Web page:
Well. its that time again…. We all scramble to find our receipts and tax documents to get prepared to file the dreaded tax return. I remember growing up in Chicago and my parents’ tax preparer coming to our house each year. He did their tax return on our kitchen table. We were always warned that this was the night of all nights for us to be quiet and be on our best behavior. I watched the tax guy set up his adding machine and unpack his sharpened pencils. When he was finished I would hear my parents discussing with excitement what the tax refund would be. As a kid, I had no idea what was going on. Little did I know what fun I was missing out on.
Being a financial guy, I regularly hear from my friends and acquaintances each year about their preferred method of filing their tax return. Most people still utilize the services of a tax preparer and do not brave the completion of a tax return on their own. I can certainly understand that choice, especially with the complex nature of our tax code. While many have a regular tax guy like my parents, others simply end up at their local shopping plaza and use one of the major retail tax preparation firms. Today, I will address some of the most frequent questions that I am asked during tax season.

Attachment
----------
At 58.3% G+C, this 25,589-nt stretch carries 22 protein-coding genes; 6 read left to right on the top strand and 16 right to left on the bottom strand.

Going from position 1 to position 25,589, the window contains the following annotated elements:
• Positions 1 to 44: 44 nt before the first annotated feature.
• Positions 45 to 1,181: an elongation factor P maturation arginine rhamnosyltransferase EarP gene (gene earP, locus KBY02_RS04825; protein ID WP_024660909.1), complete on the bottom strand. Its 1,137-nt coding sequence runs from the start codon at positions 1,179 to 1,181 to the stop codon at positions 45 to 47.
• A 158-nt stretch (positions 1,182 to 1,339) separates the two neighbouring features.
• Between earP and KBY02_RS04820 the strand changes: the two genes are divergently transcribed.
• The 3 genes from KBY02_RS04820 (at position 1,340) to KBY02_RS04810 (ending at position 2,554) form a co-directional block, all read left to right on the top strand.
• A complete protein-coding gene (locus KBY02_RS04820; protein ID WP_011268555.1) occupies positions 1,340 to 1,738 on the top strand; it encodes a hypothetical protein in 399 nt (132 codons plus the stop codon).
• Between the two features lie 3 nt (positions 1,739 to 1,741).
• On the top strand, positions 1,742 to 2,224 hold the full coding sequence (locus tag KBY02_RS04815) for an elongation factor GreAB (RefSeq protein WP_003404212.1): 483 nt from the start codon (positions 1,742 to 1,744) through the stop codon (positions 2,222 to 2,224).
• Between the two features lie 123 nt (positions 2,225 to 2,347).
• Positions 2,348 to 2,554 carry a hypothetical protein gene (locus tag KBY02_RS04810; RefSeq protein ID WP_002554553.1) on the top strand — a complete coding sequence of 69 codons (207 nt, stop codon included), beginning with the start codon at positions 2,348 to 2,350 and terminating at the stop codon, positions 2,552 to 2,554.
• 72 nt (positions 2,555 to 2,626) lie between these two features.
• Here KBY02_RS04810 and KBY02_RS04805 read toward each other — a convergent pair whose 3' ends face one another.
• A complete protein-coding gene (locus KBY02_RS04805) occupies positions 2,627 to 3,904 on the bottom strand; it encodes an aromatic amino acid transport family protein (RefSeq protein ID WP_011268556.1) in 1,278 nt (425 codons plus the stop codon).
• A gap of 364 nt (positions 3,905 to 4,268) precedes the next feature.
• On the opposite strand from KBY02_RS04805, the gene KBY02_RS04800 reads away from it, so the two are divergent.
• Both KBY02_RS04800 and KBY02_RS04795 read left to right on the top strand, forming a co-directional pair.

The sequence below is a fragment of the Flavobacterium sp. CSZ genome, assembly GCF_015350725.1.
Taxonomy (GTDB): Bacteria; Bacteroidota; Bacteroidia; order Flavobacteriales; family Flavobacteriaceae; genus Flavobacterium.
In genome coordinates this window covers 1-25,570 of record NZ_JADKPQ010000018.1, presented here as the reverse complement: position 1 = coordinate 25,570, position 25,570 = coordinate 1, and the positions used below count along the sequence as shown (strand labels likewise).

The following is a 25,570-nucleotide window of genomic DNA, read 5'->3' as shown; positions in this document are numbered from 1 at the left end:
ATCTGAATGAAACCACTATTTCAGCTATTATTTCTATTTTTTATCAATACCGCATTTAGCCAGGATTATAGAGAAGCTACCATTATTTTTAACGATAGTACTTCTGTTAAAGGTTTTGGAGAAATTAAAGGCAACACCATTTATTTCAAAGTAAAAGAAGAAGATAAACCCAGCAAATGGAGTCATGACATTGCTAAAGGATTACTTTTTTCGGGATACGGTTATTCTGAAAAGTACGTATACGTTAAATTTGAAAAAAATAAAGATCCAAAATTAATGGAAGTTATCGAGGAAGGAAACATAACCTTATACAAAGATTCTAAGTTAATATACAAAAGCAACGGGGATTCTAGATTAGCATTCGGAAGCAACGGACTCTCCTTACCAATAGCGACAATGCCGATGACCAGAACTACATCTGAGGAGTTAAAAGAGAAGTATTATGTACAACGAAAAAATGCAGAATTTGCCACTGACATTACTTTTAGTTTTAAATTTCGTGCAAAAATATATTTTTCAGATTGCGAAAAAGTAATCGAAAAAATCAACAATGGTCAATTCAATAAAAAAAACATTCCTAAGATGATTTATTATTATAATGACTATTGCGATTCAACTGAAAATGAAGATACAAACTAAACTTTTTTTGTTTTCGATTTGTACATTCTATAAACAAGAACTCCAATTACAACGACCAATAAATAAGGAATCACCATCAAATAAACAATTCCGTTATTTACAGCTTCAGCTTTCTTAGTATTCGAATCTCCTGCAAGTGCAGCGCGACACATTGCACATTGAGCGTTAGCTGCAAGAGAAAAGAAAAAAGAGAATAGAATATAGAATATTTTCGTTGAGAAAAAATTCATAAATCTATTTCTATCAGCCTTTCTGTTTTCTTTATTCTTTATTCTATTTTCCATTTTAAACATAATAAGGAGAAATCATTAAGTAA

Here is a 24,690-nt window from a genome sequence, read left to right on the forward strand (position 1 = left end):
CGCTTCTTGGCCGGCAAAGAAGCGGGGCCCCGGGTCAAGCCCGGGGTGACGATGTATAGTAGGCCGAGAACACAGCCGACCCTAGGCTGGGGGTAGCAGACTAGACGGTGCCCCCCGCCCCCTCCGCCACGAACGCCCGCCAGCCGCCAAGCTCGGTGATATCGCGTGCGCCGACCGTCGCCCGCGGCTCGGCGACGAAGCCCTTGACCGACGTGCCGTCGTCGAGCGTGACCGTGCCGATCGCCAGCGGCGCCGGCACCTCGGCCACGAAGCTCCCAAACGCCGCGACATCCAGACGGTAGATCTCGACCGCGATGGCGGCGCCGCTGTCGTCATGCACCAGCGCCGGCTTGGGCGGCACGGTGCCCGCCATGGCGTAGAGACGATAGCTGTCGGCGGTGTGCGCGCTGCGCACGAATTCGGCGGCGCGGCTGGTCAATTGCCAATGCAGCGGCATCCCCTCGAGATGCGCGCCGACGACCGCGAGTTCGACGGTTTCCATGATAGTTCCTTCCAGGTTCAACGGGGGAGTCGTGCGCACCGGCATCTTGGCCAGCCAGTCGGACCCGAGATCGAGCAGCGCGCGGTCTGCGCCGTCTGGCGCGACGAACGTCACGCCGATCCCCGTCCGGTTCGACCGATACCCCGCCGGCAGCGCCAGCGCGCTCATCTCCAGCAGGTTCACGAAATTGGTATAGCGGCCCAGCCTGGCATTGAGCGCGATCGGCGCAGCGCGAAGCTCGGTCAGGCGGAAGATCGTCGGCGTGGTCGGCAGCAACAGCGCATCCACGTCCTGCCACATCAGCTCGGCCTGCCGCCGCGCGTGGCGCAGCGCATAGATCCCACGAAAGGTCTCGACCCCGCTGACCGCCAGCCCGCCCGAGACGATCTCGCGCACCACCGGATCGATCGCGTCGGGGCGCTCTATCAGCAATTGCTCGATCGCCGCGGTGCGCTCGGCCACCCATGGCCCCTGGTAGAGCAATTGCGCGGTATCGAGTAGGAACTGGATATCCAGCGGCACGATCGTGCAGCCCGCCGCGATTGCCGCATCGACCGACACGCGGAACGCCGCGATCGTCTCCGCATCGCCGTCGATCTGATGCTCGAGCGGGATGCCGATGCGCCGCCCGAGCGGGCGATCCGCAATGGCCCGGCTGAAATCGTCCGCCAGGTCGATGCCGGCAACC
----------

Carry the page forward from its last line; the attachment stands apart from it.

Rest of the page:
1. Can You (Or Should You) Consider Preparing Your Own Tax Return?
If you have a fairly simple tax situation and basic computer skills, you could likely prepare your own tax return using a program such as Turbo Tax. You can buy Turbo Tax and download it directly to your computer. The basic product will cost about $30. My reason for suggesting that people consider preparing their own return has never been just about a way to save money on a tax preparer. I believe that going through the process of preparing your own return provides a valuable education. My experience has been that individuals that do their own returns tend to find more deductions throughout the year. The reason for this is that they learn what deductions they are eligible for and are more likely to track these expenses each day. Turbo Tax has an excellent deduction finder which presents a series of questions. Based on your answers, you will be directed as to how to take the appropriate deductions. Be sure and save your receipt for your tax preparation software; that is just as deductible as the cost of paying a preparer to do your return.